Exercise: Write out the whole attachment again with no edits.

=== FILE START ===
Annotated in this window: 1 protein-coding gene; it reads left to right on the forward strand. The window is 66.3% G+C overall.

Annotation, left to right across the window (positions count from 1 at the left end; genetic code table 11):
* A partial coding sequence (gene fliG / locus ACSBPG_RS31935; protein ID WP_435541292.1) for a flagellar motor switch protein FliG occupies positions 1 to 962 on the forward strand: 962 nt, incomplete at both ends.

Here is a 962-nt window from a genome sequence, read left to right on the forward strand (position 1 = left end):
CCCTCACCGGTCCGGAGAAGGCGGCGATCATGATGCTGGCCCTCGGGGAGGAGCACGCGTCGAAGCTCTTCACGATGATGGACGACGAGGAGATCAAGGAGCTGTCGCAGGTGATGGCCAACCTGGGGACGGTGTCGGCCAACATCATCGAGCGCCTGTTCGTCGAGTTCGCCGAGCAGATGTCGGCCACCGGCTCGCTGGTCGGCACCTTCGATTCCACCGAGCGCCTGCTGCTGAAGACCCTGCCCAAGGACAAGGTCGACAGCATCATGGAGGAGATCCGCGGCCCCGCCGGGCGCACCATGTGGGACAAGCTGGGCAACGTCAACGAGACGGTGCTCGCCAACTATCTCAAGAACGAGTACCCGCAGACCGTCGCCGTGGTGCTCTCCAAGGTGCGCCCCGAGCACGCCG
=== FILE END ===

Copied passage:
Annotated in this window: 1 protein-coding gene; it reads left to right on the forward strand. The window is 66.3% G+C overall.

Annotation, left to right across the window (positions count from 1 at the left end; genetic code table 11):
* A partial coding sequence (gene fliG / locus ACSBPG_RS31935; protein ID WP_435541292.1) for a flagellar motor switch protein FliG occupies positions 1 to 962 on the forward strand: 962 nt, incomplete at both ends.

Here is a 962-nt window from a genome sequence, read left to right on the forward strand (position 1 = left end):
CCCTCACCGGTCCGGAGAAGGCGGCGATCATGATGCTGGCCCTCGGGGAGGAGCACGCGTCGAAGCTCTTCACGATGATGGACGACGAGGAGATCAAGGAGCTGTCGCAGGTGATGGCCAACCTGGGGACGGTGTCGGCCAACATCATCGAGCGCCTGTTCGTCGAGTTCGCCGAGCAGATGTCGGCCACCGGCTCGCTGGTCGGCACCTTCGATTCCACCGAGCGCCTGCTGCTGAAGACCCTGCCCAAGGACAAGGTCGACAGCATCATGGAGGAGATCCGCGGCCCCGCCGGGCGCACCATGTGGGACAAGCTGGGCAACGTCAACGAGACGGTGCTCGCCAACTATCTCAAGAACGAGTACCCGCAGACCGTCGCCGTGGTGCTCTCCAAGGTGCGCCCCGAGCACGCCG